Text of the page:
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"He is a brainy man and he thinks extreme poverty is stupid." — Bono, on Bill Gates


- March 26, 2001

by Greg Kot

SUNRISE, Fla. -- The last time the Irish rock juggernaut U2 went on tour, Mick Jagger watched a show to get a few pointers. Even the Rolling Stones acknowledge that when it comes to putting on a mega-production, Bono and his band have set the standard.

So with the dramatic launch here Saturday night of U2's first tour of the new millennium -- which includes four instantly soldout shows in Chicago -- the nation not only is witnessing a state-of-the-art rock concert tour but also an unprecedented phenomenon in the music world.

Twenty years after the band first appeared on the scene, they are not remotely headed toward the embarrassment and irrelevance of the oldies circuit. In fact, singer Bono, guitarist The Edge, bassist Adam Clayton and drummer Larry Mullen Jr. are again peaking in popularity and still putting out cutting-edge music. They were the hands-down stars of the latest Grammy Awards, sweeping song and record of the year with the hit single "Beautiful Day" from the 2-million-selling album "All That You Can't Leave Behind."

Saturday's show attracted a who's who of the rock world, with guests ranging from Elvis Costello and Lenny Kravitz to the owner of Chicago's Metro, Joe Shanahan.

Outside a 20,000-seat suburban sports arena on a typically balmy South Florida day, fans began camping out at 4 a.m., not to buy tickets but to get in first for the closest view of the band.

Tony Collier, 25, of Liverpool, England, had surprised his wife, Kathy Yardley, for her 30th birthday by arranging a trip to Miami for the concert.

"Unbelievable," said Collier of the show. "They're not only great storytellers and lyricists but great entertainers as well. No other band compares."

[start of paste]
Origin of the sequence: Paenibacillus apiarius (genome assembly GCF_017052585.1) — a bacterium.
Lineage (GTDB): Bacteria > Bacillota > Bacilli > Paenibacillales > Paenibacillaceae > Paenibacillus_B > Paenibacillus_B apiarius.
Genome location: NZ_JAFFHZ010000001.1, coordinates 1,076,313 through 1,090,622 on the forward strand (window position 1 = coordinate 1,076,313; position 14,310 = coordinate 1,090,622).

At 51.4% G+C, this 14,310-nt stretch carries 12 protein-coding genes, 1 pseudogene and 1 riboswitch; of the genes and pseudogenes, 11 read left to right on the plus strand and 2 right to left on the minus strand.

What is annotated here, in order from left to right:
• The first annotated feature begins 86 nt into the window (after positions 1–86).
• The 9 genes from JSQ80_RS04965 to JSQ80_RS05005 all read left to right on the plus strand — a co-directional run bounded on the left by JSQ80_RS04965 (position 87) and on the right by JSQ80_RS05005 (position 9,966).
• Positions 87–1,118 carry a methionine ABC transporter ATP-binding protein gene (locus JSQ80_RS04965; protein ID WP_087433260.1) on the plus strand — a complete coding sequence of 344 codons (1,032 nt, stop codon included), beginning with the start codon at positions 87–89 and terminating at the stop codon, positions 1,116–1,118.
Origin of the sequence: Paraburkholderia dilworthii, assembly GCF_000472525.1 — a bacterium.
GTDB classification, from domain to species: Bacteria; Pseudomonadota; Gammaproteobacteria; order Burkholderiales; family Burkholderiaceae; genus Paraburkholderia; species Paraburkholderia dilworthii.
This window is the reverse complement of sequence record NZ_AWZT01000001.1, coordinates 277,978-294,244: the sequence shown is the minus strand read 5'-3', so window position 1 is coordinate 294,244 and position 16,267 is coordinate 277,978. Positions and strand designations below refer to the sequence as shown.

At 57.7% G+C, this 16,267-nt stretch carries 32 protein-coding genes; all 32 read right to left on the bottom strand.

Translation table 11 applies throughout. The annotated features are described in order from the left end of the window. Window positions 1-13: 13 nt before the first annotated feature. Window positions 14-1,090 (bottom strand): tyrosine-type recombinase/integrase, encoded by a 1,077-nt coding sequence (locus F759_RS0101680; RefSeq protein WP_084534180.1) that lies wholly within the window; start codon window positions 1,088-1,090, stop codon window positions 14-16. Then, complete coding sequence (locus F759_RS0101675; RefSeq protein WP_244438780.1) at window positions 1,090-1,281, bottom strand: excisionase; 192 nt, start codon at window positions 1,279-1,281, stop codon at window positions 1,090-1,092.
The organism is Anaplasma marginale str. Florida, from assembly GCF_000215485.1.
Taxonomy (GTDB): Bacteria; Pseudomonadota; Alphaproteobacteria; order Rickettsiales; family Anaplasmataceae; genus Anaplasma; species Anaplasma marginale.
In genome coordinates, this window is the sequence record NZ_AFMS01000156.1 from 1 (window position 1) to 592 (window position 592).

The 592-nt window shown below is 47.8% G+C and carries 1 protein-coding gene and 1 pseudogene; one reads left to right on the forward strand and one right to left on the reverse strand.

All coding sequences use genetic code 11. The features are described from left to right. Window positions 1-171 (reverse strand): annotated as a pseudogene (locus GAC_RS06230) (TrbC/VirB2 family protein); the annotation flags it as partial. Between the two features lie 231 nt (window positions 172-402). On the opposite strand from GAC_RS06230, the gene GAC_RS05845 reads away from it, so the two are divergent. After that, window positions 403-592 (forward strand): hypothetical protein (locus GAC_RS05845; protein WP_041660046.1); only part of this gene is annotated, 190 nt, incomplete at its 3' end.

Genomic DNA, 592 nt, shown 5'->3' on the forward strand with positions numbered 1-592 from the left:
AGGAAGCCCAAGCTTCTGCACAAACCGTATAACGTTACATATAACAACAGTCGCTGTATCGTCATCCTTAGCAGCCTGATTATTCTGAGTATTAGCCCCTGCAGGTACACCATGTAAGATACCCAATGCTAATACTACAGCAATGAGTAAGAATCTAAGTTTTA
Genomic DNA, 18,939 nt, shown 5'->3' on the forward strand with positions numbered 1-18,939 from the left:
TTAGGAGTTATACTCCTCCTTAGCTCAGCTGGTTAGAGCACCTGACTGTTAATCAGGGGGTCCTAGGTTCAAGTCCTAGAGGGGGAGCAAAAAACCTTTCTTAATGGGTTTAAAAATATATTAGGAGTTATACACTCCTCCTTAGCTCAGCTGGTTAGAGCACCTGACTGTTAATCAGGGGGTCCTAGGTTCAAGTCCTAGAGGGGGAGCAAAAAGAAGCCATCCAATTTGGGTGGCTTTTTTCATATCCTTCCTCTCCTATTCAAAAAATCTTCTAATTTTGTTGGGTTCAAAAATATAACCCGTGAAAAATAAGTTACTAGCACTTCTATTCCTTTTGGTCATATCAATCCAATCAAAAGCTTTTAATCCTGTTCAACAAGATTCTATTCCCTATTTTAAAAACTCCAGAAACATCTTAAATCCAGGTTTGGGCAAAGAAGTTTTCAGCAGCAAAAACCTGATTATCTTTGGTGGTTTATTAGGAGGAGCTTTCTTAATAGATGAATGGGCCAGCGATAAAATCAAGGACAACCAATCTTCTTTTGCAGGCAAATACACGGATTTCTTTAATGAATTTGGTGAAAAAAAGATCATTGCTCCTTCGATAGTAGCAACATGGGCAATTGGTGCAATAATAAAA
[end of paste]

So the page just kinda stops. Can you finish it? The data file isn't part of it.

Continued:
Patty Culliton of Chicago was attending her 52nd U2 show. "Somehow they fill my spirit," she said.

Commercial success

While many rock acts, including the Stones and Bruce Springsteen, have remained best-selling concert draws, none combines commercial success, artistic daring and cutting-edge credibility quite the way that U2 does. The quartet gathers a following that ranges from MTV-watching teens to middle-aged Baby Boomers and spans continents.

As for the show itself, U2 may have set another standard by making a U-turn from its signature high-tech production and instead creating a sense of clublike intimacy with an ingenious stage setup that put them virtually in the middle of the crowd.

In the course of the show, Bono repeatedly waded into the audience and once tumbled from a walkway onto the floor, rising quickly, unscathed.

Coming to Chicago in May

The tour will reach 34 cities, including those in Chicago, at the United Center, May 12, 13,15 and 16. Tickets remain for only 12 of the 50 dates on the North American swing. Every other venue has sold out within minutes.

"They set the standard, the rest of us have to keep up," said Billy Corgan, formerly of the Smashing Pumpkins, which recently announced its breakup after more than a decade of performing.

As for Jagger, in an earlier interview with the Tribune, he said he uses the U2 shows as a benchmark for the Stones' own tours. He added, "First of all, we're friends, and, second, a lot of our personnel and design people are the same as theirs. When their show works, it really really works."

The tour isn't without controversy. U2 has been criticized for ordering that the floor seats be removed at the arenas they will play. Fans will pay $45 for standing room, $85 or $130 for seats surrounding the stage. Such so-called festival seating has been uncommon at arena shows in the United States since 11 people were trampled to death at a 1979 concert by The Who in Cincinnati. The issue was revived again last summer when eight people died at a Pearl Jam concert in Denmark.

But the crowd at the National Car Rental Center was well-behaved, and the concert came off without a hitch in part because of the stage design -- a heart shape encompassing the main stage and a cluster of about 200 fans, outlined by a narrow walkway for the performers that extended to the middle of the floor. The stage put more fans closer to the performers than at a traditional arena show while also serving as a barrier to divide the audience into more manageable proportions.

In a phone interview before the show, Bono commented: "Our band came out of punk rock. So I don't do this for the warm fuzzy feeling you get in a hippie band. I do this for the roar that you get from winning -- the band, the audience, everybody, together.

"That's why I'm in a band. You play football stadiums and win every night."

© Chicago Tribune, 2001.

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